In recent months, female immigrants to the Islamic State have been fleeing the caliphate by the hundreds, eventually returning to their native countries or finding sanctuary in detention centers or refugee camps along the way. Some are mothers with young children who say they were pressured into traveling to Iraq or Syria to be with their husbands.
One of the scores of women to slip in and out of Morocco, unnoticed, calls herself Zarah. (She declined to give her family name because she had traveled to Syria in secret.)
“We will bring up strong sons and daughters and tell them about the life in the caliphate,” she said. “Even if we hadn’t been able to keep it, our children will one day get it back.”
From North Africa to Western Europe, the new arrivals are presenting an unexpected challenge to law enforcement officials, who were bracing for an influx of male returnees but instead have found themselves deciding the fate of scores of women and children. Few of the women fought in battle, yet governments are beginning to regard all as potential threats, both in the near term and well into the future. Indeed, as the loss of the caliphate has appeared ever more certain, Islamic State leaders in recent weeks have issued explicit directions to female returnees to prepare for new missions that include carrying out suicide attacks and training offspring to become future terrorists.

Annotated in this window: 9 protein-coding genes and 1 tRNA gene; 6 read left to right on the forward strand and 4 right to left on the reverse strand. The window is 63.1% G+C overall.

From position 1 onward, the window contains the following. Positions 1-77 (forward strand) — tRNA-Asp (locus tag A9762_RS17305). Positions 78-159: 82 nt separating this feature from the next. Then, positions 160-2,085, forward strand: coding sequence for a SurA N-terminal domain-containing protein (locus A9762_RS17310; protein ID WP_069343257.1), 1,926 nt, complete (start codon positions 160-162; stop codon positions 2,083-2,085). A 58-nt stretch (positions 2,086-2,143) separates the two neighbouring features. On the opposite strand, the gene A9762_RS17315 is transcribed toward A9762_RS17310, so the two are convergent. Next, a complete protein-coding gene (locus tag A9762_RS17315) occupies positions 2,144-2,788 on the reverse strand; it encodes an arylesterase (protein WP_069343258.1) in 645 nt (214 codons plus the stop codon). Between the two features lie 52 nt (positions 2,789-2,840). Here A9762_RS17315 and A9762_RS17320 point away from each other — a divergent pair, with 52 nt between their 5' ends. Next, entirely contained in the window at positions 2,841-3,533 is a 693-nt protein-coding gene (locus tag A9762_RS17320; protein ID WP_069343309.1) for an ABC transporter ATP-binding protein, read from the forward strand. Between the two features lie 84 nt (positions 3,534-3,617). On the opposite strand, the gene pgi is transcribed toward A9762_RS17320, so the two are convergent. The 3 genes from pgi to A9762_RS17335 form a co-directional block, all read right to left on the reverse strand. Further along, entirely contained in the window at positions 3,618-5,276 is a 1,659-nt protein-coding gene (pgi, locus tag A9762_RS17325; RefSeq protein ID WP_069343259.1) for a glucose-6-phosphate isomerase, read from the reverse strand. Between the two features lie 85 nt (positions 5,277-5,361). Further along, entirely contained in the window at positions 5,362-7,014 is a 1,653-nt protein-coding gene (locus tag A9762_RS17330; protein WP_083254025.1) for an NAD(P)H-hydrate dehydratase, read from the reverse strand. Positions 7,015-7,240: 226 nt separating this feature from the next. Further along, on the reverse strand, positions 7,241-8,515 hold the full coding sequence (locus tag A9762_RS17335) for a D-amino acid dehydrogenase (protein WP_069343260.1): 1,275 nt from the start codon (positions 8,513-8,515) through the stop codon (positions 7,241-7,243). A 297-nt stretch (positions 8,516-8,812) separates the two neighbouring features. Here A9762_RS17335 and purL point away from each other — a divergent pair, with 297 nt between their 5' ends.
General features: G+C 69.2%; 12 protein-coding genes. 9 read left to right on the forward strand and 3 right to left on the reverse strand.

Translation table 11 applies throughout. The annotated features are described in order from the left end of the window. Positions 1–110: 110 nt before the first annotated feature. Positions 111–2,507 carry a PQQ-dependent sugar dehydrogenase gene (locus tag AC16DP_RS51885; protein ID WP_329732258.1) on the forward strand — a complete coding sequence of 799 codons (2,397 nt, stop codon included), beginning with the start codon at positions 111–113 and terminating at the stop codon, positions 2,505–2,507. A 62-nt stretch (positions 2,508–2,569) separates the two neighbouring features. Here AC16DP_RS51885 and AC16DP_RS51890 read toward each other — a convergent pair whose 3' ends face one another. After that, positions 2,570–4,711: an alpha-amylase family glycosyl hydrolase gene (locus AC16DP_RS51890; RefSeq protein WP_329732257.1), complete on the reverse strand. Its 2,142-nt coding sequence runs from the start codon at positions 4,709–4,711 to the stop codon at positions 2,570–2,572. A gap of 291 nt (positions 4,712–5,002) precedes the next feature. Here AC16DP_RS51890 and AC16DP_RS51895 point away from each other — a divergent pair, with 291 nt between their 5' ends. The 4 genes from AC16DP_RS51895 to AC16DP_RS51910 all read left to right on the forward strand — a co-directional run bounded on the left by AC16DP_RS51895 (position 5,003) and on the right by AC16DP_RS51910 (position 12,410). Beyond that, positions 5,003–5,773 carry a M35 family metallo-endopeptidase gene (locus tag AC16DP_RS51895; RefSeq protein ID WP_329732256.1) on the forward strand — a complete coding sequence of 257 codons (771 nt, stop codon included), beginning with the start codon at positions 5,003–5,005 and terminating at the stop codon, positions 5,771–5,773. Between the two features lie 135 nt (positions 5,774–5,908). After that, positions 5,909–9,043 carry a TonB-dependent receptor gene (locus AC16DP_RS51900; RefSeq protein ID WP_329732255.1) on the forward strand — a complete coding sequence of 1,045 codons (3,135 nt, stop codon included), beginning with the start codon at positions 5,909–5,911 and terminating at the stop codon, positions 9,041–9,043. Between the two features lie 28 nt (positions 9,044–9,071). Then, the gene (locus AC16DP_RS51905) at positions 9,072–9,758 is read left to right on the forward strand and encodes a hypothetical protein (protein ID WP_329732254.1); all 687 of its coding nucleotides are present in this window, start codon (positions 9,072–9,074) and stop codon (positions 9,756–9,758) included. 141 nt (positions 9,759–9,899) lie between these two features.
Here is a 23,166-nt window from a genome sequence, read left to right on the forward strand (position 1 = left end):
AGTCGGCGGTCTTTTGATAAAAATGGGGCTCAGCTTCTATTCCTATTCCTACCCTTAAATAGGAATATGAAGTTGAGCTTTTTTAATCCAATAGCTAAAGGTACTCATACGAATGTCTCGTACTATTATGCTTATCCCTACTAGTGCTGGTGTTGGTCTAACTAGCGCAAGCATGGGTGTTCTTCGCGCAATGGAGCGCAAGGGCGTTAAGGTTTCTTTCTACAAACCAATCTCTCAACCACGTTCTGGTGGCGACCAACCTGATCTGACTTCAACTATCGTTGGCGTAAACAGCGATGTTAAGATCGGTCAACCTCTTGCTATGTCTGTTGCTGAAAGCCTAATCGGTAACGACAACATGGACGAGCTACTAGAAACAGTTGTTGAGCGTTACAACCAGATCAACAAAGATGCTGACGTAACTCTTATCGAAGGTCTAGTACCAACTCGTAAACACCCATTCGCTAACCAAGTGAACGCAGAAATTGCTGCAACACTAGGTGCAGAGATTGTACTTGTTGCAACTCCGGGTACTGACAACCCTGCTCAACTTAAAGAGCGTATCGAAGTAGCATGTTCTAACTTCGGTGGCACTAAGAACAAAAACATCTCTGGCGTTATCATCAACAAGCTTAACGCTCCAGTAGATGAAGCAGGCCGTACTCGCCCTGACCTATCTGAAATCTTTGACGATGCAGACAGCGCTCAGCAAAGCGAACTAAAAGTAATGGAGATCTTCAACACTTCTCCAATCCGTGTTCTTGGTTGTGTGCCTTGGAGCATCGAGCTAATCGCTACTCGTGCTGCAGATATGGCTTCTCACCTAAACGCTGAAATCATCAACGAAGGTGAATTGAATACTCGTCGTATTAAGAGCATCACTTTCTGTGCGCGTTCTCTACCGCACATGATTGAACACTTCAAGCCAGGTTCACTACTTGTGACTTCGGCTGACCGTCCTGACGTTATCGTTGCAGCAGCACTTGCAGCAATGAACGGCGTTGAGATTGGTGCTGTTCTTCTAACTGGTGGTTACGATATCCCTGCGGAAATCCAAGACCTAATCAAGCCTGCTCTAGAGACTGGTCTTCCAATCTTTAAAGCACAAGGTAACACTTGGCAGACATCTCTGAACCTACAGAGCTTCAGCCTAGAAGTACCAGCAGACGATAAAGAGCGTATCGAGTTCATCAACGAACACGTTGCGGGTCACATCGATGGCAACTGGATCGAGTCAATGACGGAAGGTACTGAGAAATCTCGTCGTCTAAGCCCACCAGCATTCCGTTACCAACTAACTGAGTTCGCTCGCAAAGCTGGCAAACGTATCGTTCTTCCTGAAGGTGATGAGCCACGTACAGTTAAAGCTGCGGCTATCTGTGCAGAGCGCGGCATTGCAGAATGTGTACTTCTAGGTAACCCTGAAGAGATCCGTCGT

Most of the women who have returned so far appear intent on resuming their old lives and putting the Islamic State behind them, officials say. But the fear among security experts is that some of the returnees continue to hold radical views and will seek to indoctrinate family members.
For many of the women returnees, the obligations appear to extend beyond the nurturing of future terrorists. In recent months, a growing number of women have been tapped to carry out military operations, both inside the caliphate and in their home countries.
Since the founding of the caliphate, Islamic State leaders have traditionally discouraged women from serving as warriors or suicide bombers. But as the losses have mounted, the group has given female followers a broader mandate to kill.
In the most prominent recent example, commanders ordered dozens of female suicide bombers to throw themselves against advancing government troops in a last-ditch effort to defend Mosul, the Islamic State’s Iraqi capital. In September 2016, the group’s Syrian leaders guided a cell of five French women in a foiled attempt to carry out a terrorist bombing in central Paris.
Although the Islamic State never disallowed attacks by women, the group now appears to be openly encouraging them, said Rita Katz, a terrorism analyst and founder of SITE.
Anticipating such a turn, several European governments have begun toughening their laws for dealing with female returnees. In Belgium, France and the Netherlands, prosecution and imprisonment are all but guaranteed for men and women who joined the caliphate and now wish to return home.
But even time spent in prison won’t de-radicalize the returnees, European security experts say. Such fears are bolstered by years of research that shows the difficulty of reversing the effects of extremist indoctrination, said Thomas Renard, a Belgian terrorism expert and senior fellow at the EGMONT Royal Institute for International Relations, a Brussels think tank.